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If your natural surroundings are anything like mine, there is an untapped bounty of plants unrecognized for their nutritional and medicinal benefits.
That’s what Sarah Lucas — a farmer, forager and teacher with Harlem Valley Homestead in Wingdale, N.Y. — told me when she visited my home. Almost everything I dismissed as a weed — noxious or benign — has a useful side, we just need to recognize it. Goldenrod, dandelion, garlic mustard, lady’s thumb, knot weed, dock, even my nemesis, mugwort.
“I am so passionate about wild edibles,” said Sarah, who is dedicated to helping people see the resources in their backyards and beyond.
Sarah has spent much of her life studying the sciences, from biology to ecology, as well as psychology and philosophy. With two masters in theology, she has woven her interests into ecotheology, which manifests itself for her through farming.
“What I find spiritually meaningful led to an ethical imperative to work in agriculture that isn’t destructive and to teach others that our food choices impact the environment,” she said.
After six years of farming — and two years off due to a back injury — Sarah joined the team at Harlem Valley Homestead, where hens, pigs, cattle, honeybees and vegetables are humanely and sustainably raised. Its team’s mission is to bring people together on a working farm to learn how to live “a life connected with land, with each other, and with ourselves.”
One of the things Sarah is involved in is teaching classes on foraging.
“One of the biggest benefits of foraging is that you have this feeling of strength, because you are not only empowered by knowing what you can eat, but you are also learning about first aid and medicine,” she said. She sees people afraid of the outdoors because of the possibility of injuries or bee stings. “That’s such an important bubble to pop,” she said, adding she aims to help “empower people to be outdoors comfortably.”
And comfortable she is, as she walked around my unruly yard in her bare feet looking for plants to talk about. She did not have to go far.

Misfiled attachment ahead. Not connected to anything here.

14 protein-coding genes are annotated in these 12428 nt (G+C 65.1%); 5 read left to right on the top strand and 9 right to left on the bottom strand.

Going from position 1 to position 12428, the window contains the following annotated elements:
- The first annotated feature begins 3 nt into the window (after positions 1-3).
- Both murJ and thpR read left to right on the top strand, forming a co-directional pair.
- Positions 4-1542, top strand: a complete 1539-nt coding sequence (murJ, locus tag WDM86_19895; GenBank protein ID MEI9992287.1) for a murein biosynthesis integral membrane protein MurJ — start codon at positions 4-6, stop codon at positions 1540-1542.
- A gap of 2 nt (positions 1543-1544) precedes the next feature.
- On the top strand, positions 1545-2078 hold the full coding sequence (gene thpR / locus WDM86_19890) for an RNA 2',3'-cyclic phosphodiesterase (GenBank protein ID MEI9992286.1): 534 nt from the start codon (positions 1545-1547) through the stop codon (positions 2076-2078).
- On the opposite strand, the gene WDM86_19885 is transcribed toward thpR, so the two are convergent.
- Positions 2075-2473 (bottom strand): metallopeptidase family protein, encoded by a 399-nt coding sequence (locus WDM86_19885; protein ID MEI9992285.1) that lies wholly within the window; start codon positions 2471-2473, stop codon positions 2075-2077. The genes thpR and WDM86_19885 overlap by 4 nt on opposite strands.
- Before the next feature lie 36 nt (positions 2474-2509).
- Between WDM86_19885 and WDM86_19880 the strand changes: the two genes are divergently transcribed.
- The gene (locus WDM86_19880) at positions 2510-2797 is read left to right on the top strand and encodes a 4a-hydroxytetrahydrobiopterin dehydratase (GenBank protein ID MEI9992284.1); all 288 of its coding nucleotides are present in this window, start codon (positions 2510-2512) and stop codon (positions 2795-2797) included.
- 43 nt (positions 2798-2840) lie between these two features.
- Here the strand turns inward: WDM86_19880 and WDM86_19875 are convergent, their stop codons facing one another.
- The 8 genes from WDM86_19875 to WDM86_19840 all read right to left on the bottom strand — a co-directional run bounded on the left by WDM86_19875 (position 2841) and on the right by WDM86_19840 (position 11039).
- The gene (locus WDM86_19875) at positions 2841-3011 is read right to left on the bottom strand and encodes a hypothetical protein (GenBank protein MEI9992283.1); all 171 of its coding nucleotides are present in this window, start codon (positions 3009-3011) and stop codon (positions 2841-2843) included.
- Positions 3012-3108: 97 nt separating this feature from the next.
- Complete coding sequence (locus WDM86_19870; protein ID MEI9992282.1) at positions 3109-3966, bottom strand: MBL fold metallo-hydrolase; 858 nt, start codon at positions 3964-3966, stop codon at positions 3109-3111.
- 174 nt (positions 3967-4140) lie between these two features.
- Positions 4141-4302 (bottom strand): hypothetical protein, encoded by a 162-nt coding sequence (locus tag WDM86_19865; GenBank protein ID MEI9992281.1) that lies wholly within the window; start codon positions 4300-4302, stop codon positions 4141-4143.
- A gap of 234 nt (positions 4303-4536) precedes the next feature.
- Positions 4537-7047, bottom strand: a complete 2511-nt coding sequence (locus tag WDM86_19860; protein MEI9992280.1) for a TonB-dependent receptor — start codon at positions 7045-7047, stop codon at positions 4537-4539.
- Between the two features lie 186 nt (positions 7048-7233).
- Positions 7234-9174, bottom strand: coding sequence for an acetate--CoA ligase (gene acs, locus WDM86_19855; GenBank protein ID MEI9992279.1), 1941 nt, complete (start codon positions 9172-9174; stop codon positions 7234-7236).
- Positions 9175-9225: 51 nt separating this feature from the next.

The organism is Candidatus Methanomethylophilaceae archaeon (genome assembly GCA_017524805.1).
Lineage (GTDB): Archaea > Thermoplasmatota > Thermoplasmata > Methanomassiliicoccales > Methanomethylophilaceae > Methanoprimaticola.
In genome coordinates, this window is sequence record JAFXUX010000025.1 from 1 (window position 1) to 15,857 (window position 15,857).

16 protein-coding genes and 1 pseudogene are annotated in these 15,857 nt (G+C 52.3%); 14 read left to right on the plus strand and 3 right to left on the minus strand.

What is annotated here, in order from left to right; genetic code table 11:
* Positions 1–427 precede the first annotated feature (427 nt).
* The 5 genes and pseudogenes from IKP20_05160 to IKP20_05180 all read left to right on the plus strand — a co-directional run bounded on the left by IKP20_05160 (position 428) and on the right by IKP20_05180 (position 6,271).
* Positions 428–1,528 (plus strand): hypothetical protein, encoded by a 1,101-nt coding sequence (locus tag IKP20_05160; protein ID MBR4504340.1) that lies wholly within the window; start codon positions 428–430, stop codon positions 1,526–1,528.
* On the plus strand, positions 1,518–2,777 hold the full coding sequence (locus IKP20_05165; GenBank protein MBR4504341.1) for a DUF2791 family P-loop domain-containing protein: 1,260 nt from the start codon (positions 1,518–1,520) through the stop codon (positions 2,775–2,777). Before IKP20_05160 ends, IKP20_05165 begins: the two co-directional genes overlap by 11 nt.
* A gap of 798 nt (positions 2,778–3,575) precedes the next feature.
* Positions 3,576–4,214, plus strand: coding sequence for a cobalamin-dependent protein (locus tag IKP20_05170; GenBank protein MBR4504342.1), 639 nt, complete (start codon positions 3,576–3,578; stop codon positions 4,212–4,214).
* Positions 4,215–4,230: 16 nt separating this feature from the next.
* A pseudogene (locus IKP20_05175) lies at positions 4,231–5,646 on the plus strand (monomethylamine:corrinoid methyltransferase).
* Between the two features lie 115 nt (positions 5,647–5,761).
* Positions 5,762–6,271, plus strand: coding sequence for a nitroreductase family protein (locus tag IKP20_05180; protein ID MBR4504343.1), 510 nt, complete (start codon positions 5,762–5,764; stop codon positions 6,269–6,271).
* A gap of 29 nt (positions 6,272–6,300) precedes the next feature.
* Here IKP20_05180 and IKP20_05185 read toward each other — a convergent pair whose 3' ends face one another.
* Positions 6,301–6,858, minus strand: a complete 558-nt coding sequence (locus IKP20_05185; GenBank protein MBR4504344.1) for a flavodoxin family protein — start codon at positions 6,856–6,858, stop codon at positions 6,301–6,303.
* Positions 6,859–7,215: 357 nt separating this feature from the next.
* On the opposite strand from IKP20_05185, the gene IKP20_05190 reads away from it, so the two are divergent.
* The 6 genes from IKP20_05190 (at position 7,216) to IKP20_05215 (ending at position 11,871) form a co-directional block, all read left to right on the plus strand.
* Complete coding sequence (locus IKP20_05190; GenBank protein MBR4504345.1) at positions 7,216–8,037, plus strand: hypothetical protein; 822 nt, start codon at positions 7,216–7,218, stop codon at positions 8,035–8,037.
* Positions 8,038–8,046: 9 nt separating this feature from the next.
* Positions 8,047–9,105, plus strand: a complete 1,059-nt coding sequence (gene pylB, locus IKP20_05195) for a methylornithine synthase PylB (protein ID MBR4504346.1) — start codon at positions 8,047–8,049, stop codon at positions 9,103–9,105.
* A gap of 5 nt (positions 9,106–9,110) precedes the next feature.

My lawn is only part grass and one of the plants adding to the greenery is plantain (Plantago major or P. lanceolata ). This plant, so easily found along sidewalks and in backyards, does pretty much everything, she said, being “fantastic first aid while also being edible.” She likes to focus on its medicinal benefits, which includes relieving bee stings when made into a poultice.
“You chew it up with a lot of saliva so it is a gooey paste, put it on your wound and it will harden like a Bandaid,” she said. According to Sarah, this will reduce swelling, disinfect and draw out toxins, help close the wound and significantly lessen pain.
As far as eating the plant, Sarah likes to bake the leaves into chips, but said it can also be used in smoothies and pestos. Nutritionally, plantain provides Vitamins A, B1, B3, B6, B12 and C, fiber, calcium, potassium, zinc, iron, magnesium, selenium, chloride, and phosphorus.
Dandelion (Taraxacum officinale) is another of Sarah’s favorites because every part of the plant is edible. It provides, she said, more antioxidants, calcium, and vitamins A, K and E than spinach. One cup of greens provides a person’s daily requirements of beta-carotene, calcium, iron and potassium, she said. The flowers can be turned into dandelion wine.
Garlic mustard (Alaria petiofola) was brought here by European settlers as a nutrient-dense herb and vegetable, Sarah said. Loaded with Vitamin C and beta carotene, it can be made into a pesto and its seeds have a peppery taste to sprinkle on salads. Medicinally, it can be made into a hot tea to alleviate asthma and bronchitis. A poultice can relieve the itching of insect bites. Check out a recipe we posted on The Curious Gardener for garlic mustard pesto here.